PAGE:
By Nathalie Bonney @nathaliebonney
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Videographer / director: Sohrab Mirmont
Producer: Danny Baggott, Ruby Coote
Editor: Thom Johnson
Twin sisters Kendra and Maliyah Herrin share an even closer bond than most: the sisters, from Salt Lake City, Utah, were born fused together at the torso, sharing an abdomen, pelvis, liver, kidney, large intestine and two legs.
Kendra and Maliyah remained conjoined until they turned four-years-old, when their parents made the difficult decision to separate them.
Now 17-years-old, the Herrin sisters live with one leg each and say they are so thankful to their parents for deciding to go through with the surgery. Maliyah and Kendra may be identical twins but they have different personalities and their YouTube channel has been the perfect place to let their different characters shine.
Maliyah told Barcroft TV: “We are happy that our parents chose to separate us.”
Before the operation the twins had to learn to get around together, each of them controlling one of the legs.
Kendra recalls: “I just remember that I would always want to be in control so I would pretty much run over her and she would be on her head.”
Maliyah had a bald spot on her head as a result.
Kendra said: “The feeling of being attached to someone else is weird.”
When they were born, doctors told Kendra and Maliyah’s parents, Jake and Erin, that it was unlikely they would survive past 24 hours. And after the twins survived that, doctors warned it was unlikely the girls would live past eight years.
Erin told Barcroft TV: “They did tell us that we needed to sacrifice one to save the other because of their shared kidney. We just decided that that wasn’t what we wanted to do. We just knew and had the faith that whatever was going to happen, was gonna happen.”
“It wasn’t always cut and dry that we were going to separate them and that’s all that there was to it. There’s so much that goes into a decision like that. You have to make sure that you are doing the right decision for them. We went to a lot of different doctors, psychologists, anything that I could take them to just to make sure that they were ready and it wouldn’t harm them.”
The first conjoined twins sharing a kidney to be operated on, Kendra and Maliyah were in the operating room for 26 hours.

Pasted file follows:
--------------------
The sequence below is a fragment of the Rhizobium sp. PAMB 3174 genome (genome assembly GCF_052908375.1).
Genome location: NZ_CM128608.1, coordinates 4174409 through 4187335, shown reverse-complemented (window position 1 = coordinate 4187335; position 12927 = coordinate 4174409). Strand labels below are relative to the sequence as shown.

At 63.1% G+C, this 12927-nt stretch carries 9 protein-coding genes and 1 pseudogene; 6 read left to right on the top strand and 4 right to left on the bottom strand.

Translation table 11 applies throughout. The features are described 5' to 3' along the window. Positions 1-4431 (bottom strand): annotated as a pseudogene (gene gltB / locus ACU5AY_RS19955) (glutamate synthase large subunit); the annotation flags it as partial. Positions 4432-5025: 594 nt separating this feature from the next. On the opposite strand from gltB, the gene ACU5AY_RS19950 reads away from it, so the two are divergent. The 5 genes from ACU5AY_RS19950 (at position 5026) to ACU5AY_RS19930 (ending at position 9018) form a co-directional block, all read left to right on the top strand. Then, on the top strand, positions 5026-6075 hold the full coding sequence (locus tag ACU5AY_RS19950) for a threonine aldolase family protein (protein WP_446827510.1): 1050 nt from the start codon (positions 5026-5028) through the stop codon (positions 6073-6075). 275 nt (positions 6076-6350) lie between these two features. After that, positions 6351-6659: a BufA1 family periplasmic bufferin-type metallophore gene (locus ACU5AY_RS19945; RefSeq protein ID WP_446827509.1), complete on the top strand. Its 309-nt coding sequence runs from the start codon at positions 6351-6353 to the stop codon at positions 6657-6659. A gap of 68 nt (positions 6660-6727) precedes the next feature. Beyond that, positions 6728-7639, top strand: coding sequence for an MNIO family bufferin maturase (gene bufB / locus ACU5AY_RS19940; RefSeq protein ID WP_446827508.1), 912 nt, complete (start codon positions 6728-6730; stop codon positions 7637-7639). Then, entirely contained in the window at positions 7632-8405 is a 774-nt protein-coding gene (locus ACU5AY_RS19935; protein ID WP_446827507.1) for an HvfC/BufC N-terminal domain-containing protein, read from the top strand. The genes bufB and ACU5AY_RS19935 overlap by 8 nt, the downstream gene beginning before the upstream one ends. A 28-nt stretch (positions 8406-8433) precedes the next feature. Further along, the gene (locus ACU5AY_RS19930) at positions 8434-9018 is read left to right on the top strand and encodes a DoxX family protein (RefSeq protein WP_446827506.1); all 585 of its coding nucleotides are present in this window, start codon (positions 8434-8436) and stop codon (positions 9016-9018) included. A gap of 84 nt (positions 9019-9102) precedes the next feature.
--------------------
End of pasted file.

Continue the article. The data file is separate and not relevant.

Prior to their surgery the twins admit they hadn’t thought much about the potential risks even though their parents had explained what was happening.
Kendra said: “We just called it ‘cut apart day’, we didn’t really know what it meant.
“We were afraid of every surgery though so when we went in for that surgery, I just remember crying.”
Maliyah added: “when we got separated Kendra got the kidney and I went on dialysis for nine months until my mum donated her kidney. Ten years after the kidney rejected and I went on dialysis.”
For two and a half years, dialysis dominated Maliyah’s life: she was on it three times a week, three hours at a time, before getting a new kidney transplant in 2018
She said: “I have to take a lot of medicine and I have to drink a lot of water and go to a lot of doctor appointments.”
Both sisters also suffer from scoliosis and have rods in their back as a result. They each have one leg and move around with a combination of walkers, crutches and wheely stools.
Kendra quips: “The best thing about only having one leg each is we only have to paint one set of toenails.”
In spite of their surgeries and health issues over the years, the sisters are at high school and living a typical teenage life.
Kendra said: “High school has been really good so far.”
Maliyah added: “We’ve never been bullied at school. We’re lucky.”
Although they share the same group of friends, the sisters have different personalities – “ Kendra is more outgoing” says Maliyah; “I’m way more outgoing” Kendra agrees.
They started their YouTube channel, Herrin Twins, three years ago and regularly vlog about their lives.
Kendra said: “We like making the videos just to make people positive.”
Their father Jake has seen how posting online has helped the girls’ self-esteem.
He said: “I think social media has helped improve their confidence. It gives them something to drive them, something they’re interested in.”